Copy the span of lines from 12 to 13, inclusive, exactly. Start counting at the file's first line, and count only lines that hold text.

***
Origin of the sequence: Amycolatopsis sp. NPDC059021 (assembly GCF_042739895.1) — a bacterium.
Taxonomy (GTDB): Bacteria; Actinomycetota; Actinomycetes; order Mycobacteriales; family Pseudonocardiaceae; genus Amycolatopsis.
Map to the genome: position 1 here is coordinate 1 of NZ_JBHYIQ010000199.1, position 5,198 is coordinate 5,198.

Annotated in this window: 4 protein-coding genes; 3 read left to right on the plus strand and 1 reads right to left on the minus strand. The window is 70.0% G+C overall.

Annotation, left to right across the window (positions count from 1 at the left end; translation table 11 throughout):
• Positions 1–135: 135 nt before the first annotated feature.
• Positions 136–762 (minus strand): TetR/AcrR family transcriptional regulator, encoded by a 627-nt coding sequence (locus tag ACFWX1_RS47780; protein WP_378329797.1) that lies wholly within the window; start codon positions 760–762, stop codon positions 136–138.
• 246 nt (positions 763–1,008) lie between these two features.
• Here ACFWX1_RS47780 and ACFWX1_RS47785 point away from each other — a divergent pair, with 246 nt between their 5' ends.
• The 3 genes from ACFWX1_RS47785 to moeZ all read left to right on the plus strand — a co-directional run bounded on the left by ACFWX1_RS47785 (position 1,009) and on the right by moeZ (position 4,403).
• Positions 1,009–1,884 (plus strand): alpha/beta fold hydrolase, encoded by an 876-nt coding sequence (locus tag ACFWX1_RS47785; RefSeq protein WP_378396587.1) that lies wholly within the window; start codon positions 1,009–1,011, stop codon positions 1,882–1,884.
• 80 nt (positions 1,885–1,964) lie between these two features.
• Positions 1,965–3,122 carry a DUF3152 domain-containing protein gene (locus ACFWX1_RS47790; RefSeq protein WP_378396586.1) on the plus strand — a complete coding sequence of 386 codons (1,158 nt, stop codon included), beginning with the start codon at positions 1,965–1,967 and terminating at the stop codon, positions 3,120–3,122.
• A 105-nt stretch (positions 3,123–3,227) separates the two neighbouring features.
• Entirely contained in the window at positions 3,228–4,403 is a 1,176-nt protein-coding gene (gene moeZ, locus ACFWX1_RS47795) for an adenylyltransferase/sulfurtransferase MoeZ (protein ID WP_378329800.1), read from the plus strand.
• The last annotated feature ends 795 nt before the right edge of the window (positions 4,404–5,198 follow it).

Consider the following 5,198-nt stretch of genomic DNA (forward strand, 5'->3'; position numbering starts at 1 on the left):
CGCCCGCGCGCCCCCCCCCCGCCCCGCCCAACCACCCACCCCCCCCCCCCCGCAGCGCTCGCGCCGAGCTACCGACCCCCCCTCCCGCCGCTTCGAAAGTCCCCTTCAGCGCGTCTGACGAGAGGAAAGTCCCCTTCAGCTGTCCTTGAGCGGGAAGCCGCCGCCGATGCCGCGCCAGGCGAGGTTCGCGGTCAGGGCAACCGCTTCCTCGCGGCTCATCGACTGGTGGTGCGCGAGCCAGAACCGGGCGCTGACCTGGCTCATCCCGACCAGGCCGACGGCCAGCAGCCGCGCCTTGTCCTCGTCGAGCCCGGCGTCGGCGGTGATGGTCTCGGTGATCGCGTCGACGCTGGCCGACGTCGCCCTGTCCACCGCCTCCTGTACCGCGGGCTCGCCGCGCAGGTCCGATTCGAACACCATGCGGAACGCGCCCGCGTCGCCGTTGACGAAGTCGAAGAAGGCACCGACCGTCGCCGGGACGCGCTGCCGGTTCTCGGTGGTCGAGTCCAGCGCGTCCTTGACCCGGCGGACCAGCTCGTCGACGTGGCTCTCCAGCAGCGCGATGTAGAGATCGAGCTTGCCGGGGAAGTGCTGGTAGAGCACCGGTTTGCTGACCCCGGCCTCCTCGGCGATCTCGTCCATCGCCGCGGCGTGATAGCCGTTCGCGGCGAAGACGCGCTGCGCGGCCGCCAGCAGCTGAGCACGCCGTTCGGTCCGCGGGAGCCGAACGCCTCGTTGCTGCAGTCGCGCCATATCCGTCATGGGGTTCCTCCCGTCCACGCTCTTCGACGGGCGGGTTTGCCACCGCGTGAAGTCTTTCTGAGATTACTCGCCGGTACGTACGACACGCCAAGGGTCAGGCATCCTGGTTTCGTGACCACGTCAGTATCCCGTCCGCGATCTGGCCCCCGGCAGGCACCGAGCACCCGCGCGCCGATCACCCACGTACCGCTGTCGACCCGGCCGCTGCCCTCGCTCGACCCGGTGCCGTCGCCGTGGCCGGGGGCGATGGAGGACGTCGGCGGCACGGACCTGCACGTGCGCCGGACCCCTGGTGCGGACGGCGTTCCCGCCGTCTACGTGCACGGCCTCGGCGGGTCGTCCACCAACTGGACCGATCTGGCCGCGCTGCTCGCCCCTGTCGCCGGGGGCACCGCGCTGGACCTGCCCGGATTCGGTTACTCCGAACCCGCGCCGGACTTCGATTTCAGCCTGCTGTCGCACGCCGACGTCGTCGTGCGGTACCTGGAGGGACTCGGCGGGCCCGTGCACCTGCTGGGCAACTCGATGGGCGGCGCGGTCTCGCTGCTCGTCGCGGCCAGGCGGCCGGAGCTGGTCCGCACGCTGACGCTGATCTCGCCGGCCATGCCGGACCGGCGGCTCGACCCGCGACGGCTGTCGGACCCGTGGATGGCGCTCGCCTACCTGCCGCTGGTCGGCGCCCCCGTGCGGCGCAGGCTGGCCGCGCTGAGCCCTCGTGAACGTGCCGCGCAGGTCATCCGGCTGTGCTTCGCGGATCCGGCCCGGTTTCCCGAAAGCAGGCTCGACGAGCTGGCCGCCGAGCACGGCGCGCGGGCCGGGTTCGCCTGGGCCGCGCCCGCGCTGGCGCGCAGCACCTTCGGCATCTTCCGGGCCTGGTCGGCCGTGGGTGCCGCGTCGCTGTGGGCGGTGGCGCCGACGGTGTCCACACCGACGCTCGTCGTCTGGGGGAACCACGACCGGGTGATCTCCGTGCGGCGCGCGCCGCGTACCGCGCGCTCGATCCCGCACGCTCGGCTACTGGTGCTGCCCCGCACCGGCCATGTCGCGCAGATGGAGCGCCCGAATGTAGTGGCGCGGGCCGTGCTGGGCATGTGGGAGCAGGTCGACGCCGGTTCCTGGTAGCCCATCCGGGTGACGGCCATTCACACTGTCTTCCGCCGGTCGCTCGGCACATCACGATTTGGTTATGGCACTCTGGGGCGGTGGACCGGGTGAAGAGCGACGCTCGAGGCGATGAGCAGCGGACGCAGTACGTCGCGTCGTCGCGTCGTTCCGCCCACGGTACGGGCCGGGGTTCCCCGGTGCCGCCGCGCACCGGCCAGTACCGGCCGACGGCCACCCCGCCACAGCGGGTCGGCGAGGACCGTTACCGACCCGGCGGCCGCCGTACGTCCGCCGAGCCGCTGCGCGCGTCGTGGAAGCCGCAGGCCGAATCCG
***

• 80 nt (positions 1,885–1,964) lie between these two features.
• Positions 1,965–3,122 carry a DUF3152 domain-containing protein gene (locus ACFWX1_RS47790; RefSeq protein WP_378396586.1) on the plus strand — a complete coding sequence of 386 codons (1,158 nt, stop codon included), beginning with the start codon at positions 1,965–1,967 and terminating at the stop codon, positions 3,120–3,122.